Remember This? Patty Duke

Dorri Partain
Contributor


In movies and on television, America watched Anna Marie “Patty” Duke grow up.


Born in 1946, she began her lifelong acting career at age 12, portraying the young Helen Keller in the stage production, “The Miracle Worker” on Broadway. Her performance as blind, deaf and mute earned her an Oscar when she portrayed Keller again in the 1962 film production also starring Anne Bancroft, making her the youngest actress at that time to be honored with the Best Supporting Actress award.


At age 16, she was the star of a television series, portraying a typical American teenager who “likes to rock ‘n’ roll while a hot dog makes her lose control” and her identical cousin Cathy, who “adores the minuet, the Ballet Russe and Crepe Suzette” in the ABC sitcom The Patty Duke Show.


Using split screen technology and a body double stand-in, Duke played Patty Lane and Cathy Lane, whose father was an identical twin to Patty’s father, Martin Lane, portrayed by William Schallert. Like Duke, Schallert also played the occasional appearance of his twin, Kenneth. Additional family members included Patty’s mother Natalie (Jean Byron), her younger pesky brother Ross (Paul O’Keefe), while Eddie Applegate played Patty’s goofy boyfriend Richard.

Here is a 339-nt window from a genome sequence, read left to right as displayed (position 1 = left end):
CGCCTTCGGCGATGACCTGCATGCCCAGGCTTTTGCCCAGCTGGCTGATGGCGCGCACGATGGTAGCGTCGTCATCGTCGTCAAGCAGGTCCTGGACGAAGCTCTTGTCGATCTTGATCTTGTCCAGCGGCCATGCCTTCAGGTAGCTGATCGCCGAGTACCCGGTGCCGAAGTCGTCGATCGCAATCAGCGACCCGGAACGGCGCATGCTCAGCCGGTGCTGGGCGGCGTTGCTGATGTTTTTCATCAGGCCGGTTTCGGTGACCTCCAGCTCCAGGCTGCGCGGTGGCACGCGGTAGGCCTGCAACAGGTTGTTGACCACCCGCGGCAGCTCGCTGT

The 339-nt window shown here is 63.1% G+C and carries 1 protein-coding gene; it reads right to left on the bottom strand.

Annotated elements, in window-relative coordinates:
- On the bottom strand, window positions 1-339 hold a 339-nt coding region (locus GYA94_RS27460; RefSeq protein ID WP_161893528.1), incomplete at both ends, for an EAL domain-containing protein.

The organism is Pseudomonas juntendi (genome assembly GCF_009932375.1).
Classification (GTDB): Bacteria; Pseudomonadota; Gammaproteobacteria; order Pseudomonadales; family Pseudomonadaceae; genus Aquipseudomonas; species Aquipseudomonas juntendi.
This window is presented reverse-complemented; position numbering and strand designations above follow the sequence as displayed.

One hundred and four black-and-white episodes aired from 1963 to 1966, when the show ended. The following year, Duke portrayed a character more true to her actual life, Neely O’Hara in the movie “The Valley of the Dolls.” In 1984, Duke became the first female actor to be elected president of the Screen Actors Guild, a position she held until 1988.


In 1987, Duke wrote the first of two autobiographies, “Call Me Anna,” that delved into her struggle as a manic-depressive. Later, she used her well-known status to become a spokesperson for mental health issues; the Patty Duke Mental Health Initiative was founded in her memory after she passed in 2016.


Patty Duke and Mystery Mansion was based on the TV series and published in 1964. Written by Doris Scroeder, the book was one of a series featuring television celebrities published by Whitman Publishing Company.

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